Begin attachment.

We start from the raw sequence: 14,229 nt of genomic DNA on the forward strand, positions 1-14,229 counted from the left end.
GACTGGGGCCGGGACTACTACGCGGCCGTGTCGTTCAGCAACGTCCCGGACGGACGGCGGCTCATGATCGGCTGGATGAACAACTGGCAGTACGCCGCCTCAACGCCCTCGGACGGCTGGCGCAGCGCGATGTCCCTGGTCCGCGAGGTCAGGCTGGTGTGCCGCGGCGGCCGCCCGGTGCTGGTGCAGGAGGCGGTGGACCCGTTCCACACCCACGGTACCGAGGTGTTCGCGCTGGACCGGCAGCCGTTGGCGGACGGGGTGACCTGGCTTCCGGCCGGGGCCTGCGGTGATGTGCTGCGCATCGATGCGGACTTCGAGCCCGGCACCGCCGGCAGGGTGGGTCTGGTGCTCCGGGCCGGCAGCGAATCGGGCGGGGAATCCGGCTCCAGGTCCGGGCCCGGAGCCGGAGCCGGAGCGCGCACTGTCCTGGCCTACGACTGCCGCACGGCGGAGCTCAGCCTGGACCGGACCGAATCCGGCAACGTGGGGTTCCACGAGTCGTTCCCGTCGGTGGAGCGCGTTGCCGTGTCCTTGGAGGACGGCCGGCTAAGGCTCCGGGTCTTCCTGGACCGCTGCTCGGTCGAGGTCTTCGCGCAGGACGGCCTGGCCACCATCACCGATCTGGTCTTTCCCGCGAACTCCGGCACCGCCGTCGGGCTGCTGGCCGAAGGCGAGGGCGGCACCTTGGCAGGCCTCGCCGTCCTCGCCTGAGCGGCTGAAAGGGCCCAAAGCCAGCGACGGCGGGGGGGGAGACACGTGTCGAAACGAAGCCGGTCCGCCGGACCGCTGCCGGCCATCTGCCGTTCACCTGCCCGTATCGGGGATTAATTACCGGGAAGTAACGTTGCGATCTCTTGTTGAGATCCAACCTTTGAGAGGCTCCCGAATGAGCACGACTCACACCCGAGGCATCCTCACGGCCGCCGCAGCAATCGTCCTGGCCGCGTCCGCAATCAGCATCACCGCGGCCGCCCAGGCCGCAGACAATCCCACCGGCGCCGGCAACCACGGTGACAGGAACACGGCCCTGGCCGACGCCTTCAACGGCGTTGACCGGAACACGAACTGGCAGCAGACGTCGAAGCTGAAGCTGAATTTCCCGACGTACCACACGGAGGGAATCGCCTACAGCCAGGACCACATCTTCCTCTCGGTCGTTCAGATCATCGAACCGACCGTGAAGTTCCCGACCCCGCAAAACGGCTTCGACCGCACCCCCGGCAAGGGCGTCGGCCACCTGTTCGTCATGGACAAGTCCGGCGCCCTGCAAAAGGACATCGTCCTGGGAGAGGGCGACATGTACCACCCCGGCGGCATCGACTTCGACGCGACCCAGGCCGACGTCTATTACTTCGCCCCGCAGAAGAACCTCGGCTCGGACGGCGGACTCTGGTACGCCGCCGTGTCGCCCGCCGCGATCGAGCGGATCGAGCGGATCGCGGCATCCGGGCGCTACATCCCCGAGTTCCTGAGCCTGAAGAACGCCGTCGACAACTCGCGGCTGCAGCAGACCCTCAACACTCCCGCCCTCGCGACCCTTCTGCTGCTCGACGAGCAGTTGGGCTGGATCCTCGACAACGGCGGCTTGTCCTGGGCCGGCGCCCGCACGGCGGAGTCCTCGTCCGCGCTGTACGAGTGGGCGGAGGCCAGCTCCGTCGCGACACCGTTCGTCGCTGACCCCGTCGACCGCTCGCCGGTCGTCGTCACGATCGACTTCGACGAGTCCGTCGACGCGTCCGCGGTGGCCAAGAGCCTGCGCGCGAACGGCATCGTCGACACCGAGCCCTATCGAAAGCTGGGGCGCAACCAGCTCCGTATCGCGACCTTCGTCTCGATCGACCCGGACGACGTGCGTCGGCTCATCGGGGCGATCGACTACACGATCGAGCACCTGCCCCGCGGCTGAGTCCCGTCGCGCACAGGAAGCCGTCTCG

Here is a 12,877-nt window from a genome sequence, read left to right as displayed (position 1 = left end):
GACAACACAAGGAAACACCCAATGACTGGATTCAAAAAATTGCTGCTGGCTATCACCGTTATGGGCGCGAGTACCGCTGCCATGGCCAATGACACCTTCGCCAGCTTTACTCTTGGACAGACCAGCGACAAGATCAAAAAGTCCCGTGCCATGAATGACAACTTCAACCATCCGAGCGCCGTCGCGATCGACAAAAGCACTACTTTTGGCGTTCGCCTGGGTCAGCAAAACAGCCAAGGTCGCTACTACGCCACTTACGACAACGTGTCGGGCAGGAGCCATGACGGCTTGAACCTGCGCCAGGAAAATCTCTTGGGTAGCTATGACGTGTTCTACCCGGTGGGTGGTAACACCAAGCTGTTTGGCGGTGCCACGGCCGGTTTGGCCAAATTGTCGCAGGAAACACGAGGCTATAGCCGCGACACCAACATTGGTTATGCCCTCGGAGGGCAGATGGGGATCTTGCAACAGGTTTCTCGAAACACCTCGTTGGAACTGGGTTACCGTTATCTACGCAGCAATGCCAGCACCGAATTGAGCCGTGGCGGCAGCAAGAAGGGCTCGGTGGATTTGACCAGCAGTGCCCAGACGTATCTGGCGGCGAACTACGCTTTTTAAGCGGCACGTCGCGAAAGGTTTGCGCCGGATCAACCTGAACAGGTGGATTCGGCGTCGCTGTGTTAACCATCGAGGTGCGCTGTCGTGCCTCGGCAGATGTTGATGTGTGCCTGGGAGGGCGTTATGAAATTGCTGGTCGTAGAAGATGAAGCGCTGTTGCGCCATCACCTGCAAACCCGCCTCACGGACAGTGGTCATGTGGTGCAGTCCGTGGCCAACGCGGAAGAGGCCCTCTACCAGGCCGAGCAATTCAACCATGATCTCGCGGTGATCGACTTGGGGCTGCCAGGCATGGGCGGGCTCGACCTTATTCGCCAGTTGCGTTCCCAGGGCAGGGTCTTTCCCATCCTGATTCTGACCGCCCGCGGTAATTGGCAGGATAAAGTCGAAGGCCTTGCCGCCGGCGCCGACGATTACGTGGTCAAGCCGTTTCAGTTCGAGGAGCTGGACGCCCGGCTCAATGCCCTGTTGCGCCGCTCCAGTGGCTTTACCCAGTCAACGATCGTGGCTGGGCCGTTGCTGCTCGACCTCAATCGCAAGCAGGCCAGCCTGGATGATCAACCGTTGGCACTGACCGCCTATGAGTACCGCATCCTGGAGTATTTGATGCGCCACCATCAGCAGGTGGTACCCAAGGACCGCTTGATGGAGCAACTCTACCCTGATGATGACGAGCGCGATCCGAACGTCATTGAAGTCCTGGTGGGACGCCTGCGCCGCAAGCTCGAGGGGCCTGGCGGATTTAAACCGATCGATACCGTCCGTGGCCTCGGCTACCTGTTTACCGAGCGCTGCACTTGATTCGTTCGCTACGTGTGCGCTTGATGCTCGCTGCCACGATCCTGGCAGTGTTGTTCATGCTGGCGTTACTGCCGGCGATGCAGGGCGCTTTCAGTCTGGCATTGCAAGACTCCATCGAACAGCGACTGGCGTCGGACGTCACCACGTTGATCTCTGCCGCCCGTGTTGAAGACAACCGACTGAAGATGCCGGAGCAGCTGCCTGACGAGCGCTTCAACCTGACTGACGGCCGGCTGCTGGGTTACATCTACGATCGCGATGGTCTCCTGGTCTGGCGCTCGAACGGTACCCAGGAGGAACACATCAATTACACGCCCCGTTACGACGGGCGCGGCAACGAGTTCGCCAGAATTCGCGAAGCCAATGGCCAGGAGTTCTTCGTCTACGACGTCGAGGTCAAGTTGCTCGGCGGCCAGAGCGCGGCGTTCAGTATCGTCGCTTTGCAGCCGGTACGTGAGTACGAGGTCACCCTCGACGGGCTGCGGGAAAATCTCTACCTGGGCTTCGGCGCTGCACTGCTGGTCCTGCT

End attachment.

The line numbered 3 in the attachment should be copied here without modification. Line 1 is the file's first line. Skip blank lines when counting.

Here is a 12,877-nt window from a genome sequence, read left to right as displayed (position 1 = left end):